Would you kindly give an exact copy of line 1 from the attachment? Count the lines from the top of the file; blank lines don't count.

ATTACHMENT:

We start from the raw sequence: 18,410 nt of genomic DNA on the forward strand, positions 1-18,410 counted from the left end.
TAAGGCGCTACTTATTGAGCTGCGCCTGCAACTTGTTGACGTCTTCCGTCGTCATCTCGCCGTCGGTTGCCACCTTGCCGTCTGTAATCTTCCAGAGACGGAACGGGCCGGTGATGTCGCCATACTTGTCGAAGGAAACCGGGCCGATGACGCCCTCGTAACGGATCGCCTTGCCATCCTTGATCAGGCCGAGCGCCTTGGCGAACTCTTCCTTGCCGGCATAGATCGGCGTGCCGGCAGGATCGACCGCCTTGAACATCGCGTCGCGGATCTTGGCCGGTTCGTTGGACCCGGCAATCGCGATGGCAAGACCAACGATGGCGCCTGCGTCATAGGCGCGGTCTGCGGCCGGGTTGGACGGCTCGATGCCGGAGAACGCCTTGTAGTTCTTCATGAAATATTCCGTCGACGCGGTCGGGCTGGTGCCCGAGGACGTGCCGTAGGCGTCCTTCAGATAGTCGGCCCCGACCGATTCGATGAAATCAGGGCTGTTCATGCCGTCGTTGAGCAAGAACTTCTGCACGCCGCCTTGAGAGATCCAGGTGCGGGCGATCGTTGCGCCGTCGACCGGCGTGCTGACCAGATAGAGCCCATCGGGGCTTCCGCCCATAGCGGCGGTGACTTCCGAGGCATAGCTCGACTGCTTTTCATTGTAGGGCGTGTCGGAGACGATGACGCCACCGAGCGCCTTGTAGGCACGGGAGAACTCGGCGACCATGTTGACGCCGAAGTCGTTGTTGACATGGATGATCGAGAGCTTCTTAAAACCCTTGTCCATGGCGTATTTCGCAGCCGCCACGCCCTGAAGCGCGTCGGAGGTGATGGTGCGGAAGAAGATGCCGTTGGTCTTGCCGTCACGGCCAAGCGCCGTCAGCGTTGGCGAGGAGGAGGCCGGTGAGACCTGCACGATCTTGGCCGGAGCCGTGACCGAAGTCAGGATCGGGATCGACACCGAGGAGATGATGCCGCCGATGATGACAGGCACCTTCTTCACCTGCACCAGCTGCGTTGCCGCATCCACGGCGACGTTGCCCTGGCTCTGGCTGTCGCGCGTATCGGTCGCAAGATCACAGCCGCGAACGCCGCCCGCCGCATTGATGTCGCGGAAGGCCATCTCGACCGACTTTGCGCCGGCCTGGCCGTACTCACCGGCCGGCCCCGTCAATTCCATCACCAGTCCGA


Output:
We start from the raw sequence: 18,410 nt of genomic DNA on the forward strand, positions 1-18,410 counted from the left end.